(1) Devadaha Sutta
This discourse was given by the Buddha at Devadaha in the country of the Sakyans to refute the wrong views of the NigažĨhas. The NigažĨhas believed that whatever a person experienced in this life was caused by former action. They practiced austerity as a penance to put an end to the result of former action. The Buddha taught them the right path that would lead to the end of suffering.
(2) Paņcattaya Sutta
This discourse was given by the Buddha to bhikkhus at Sævatthi to explain the wrong beliefs of other sects speculating on whether the world is finite or infinite, etc.
(3) Kinti Sutta
This discourse was given by the Buddha at Pisinæræ. The Buddha explained that he taught the dhamma not for the sake of gain, such as robes, alms-food, lodgings, etc., nor in expectation of future happy existences. His teachings, namely, the Four Methods of Steadfast Mindfulness, the Four Right Efforts, etc., in short, the Thirty-seven Factors of Enlightenment were for the attainment of higher knowledge leading to the end of suffering. Whenever there was a dispute ever the doctrine with regard to meanings and words, it should be resolved strictly in accordance with these dhammas.
(4) Sæmagæma Sutta
NigažĨha NæĨaputta had recently died at Pævæ and his followers had split into two groups. On being informed by Ænanda that he was worried lest there be such a schism among the Order, after the passing away of the Buddha, the Buddha taught this discourse on imperfect and perfect teachers and disciples, on disputes and their origin, and on the essentials of his Teaching.
(5) Sunakkhatta Sutta
Bhikkhu Sunakkhatta, a former Licchavø prince, once enquired of the Buddha whether all the bhikkhus who came to the Buddha and declared their attainment of Arahatship actually attained it. The Buddha said some of them actually did attain Arahatship whereas some deceived themselves; again others claimed Arahatship, knowing full well that they were not entitled to it, simply to trouble him with unnecessary questions. The Buddha then taught him the essential dhammas in which one must become accomplished before one could claim Arahatship.
(6) Æneņja-sappæya Sutta
This discourse was given by the Buddha while he was staying once at Kammæsadhamma, in the country of the Kurus. The Buddha explained to the bhikkhus the dangers of enjoying sensual pleasures, which were transitory, empty and deceptive. He said he had shown them the path leading to imperturbability (Æneņja-sappæya), to the realm of Nothingness, to the realm of Neither Consciousness Nor Non-Consciousness, and ultimately to Nibbæna. He then urged the bhikkhus: “Go to the forest, to solitude. Strive hard in meditation.”
(7) Gažakamoggallæna Sutta
The Buddha was once asked by the Brahmin Gažaka Moggallæna whether there were systematic rules, practices and methods in his Teaching, just as there were training rules, manuals, guidances in various branches of worldly knowledge. The Buddha told him about the Dhamma giving details about precepts to be observed, disciplinary rules to be followed, various concentrations to be developed and jhænas and paņņæs to be achieved step by step.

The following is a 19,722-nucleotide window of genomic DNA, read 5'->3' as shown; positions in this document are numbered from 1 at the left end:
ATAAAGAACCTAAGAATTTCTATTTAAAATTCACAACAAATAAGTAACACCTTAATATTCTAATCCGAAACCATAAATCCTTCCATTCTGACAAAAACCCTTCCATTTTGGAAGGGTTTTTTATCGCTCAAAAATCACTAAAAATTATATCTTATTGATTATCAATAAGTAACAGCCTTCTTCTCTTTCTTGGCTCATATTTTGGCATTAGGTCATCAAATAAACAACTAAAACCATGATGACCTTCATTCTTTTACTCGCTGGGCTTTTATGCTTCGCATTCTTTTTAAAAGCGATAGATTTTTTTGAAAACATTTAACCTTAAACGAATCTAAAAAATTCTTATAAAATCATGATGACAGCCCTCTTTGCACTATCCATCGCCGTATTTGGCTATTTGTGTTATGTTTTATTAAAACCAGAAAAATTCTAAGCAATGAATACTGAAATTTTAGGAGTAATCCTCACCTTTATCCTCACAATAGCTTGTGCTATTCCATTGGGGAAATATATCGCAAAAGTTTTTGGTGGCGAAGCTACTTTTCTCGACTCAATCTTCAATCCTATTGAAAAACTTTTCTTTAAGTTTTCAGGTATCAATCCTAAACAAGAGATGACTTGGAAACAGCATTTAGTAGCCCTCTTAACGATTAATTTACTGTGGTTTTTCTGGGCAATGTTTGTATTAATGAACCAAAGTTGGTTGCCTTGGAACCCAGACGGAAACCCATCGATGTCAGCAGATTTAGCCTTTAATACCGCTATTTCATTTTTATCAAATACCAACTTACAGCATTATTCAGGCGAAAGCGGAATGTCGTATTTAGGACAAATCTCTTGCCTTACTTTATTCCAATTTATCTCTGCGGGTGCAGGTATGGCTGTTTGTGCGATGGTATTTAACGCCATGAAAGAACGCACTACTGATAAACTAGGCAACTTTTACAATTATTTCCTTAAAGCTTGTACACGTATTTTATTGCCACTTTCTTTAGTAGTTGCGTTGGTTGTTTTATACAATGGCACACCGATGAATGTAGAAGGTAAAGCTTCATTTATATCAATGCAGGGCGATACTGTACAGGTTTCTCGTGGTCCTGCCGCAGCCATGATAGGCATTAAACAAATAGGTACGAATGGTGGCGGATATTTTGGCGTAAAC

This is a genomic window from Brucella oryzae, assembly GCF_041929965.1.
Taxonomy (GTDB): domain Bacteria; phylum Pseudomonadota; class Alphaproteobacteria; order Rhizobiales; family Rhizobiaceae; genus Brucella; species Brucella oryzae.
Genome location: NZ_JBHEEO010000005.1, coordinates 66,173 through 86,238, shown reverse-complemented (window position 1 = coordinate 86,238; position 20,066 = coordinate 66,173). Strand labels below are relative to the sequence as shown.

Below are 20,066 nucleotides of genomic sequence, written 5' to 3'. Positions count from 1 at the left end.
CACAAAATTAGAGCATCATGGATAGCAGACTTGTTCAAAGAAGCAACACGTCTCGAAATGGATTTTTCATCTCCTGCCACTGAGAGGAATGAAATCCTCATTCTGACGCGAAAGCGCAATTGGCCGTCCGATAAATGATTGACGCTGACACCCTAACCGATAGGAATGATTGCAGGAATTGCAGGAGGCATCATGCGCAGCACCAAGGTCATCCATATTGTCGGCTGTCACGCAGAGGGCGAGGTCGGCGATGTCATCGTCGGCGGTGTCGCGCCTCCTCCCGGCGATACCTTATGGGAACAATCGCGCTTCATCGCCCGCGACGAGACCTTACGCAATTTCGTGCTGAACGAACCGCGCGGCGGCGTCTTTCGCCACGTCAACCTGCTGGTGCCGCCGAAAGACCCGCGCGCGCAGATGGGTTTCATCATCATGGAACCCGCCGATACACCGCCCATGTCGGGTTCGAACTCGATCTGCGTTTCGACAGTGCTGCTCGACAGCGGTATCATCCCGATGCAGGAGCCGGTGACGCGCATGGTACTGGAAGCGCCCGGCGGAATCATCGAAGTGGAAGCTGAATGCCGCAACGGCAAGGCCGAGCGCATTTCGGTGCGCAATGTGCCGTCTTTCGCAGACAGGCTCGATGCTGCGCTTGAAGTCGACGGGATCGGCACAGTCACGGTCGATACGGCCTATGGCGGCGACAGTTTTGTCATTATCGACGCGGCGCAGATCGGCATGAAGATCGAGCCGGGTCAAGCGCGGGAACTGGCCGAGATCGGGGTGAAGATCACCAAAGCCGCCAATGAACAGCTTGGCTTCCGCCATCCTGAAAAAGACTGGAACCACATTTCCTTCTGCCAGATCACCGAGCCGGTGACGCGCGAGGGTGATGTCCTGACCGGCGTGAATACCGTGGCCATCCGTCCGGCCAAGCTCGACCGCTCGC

(8) Gopakamoggallæna Sutta
Two leading brahmins of Ræjagaha asked the Venerable Ænanda whether the Buddha had appointed a particular there to be the head of the Saĩgha after he passed away. Ænanda informed them there was no such person. No person could substitute the Buddha. They wanted to know then if the Saĩgha had agreed upon a certain bhikkhu to be their head. When Ænanda told them there was no such person, they wondered how the Saĩgha could remain in agreement and unity. Ænanda then explained to them that they had indeed refuge in the Dhamma and how the Saĩgha of each locality recited together the Pætimokkha, the summary of disciplinary rules, every half month.
(9) Mahæpužžama Sutta
The Buddha was sitting in the midst of a large number of bhikkhus out in the open on a full moon night. All the bhikkhus were intently engaged in meditation. The silence of the night was broken by the oldest of the meditating bhikkhus who, with the permission of the Buddha, asked him about the five aggregates of grasping, how craving developed with respect to each aggregate, and how craving would cease. The Buddha explained each point raised by the bhikkhu to the great benefit of the assembled Saĩgha.
(10) Cþđapužžama Sutta
This discourse was given on how to differentiate between a good man and a bad man, with detailed description of the characteristics of good and bad men.
(1) Anupada Sutta
This discourse was given at Sævatthi. The Buddha brought out in full detail the virtues of one of his two Chief Disciples, the Venerable Særiputta, extolling his wisdom which was extensive like the big earth, describing how, unlike other ordinary disciples who had attained Arahatship, the Venerable Særiputta went through the practices for development of søla, samædhi and paņņæ in a very thorough manner, step by step, contemplating very intensely on the minutest phenomenon of ‘arising and perishing’ until he gained the highest goal of the holy life.